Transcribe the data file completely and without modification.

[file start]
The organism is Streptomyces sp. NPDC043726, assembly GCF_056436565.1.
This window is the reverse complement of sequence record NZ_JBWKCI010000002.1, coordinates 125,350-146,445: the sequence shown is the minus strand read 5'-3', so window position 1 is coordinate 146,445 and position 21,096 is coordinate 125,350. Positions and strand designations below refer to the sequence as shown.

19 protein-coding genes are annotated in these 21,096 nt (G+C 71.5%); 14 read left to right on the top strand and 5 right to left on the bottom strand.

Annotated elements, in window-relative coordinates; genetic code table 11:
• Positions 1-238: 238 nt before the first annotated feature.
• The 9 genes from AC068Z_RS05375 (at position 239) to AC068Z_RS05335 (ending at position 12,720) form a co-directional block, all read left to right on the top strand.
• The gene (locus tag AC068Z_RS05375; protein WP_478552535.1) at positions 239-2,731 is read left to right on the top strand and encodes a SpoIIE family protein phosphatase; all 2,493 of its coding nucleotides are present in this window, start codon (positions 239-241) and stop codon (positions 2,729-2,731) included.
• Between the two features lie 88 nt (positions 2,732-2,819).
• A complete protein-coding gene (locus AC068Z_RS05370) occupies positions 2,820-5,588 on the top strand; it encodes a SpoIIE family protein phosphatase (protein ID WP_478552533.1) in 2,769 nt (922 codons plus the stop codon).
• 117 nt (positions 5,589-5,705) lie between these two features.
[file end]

The organism is Streptomyces sp. NPDC043726, assembly GCF_056436565.1.
This window is the reverse complement of sequence record NZ_JBWKCI010000002.1, coordinates 125,350-146,445: the sequence shown is the minus strand read 5'-3', so window position 1 is coordinate 146,445 and position 21,096 is coordinate 125,350. Positions and strand designations below refer to the sequence as shown.

19 protein-coding genes are annotated in these 21,096 nt (G+C 71.5%); 14 read left to right on the top strand and 5 right to left on the bottom strand.

Annotated elements, in window-relative coordinates; genetic code table 11:
• Positions 1-238: 238 nt before the first annotated feature.
• The 9 genes from AC068Z_RS05375 (at position 239) to AC068Z_RS05335 (ending at position 12,720) form a co-directional block, all read left to right on the top strand.
• The gene (locus tag AC068Z_RS05375; protein WP_478552535.1) at positions 239-2,731 is read left to right on the top strand and encodes a SpoIIE family protein phosphatase; all 2,493 of its coding nucleotides are present in this window, start codon (positions 239-241) and stop codon (positions 2,729-2,731) included.
• Between the two features lie 88 nt (positions 2,732-2,819).
• A complete protein-coding gene (locus AC068Z_RS05370) occupies positions 2,820-5,588 on the top strand; it encodes a SpoIIE family protein phosphatase (protein ID WP_478552533.1) in 2,769 nt (922 codons plus the stop codon).
• 117 nt (positions 5,589-5,705) lie between these two features.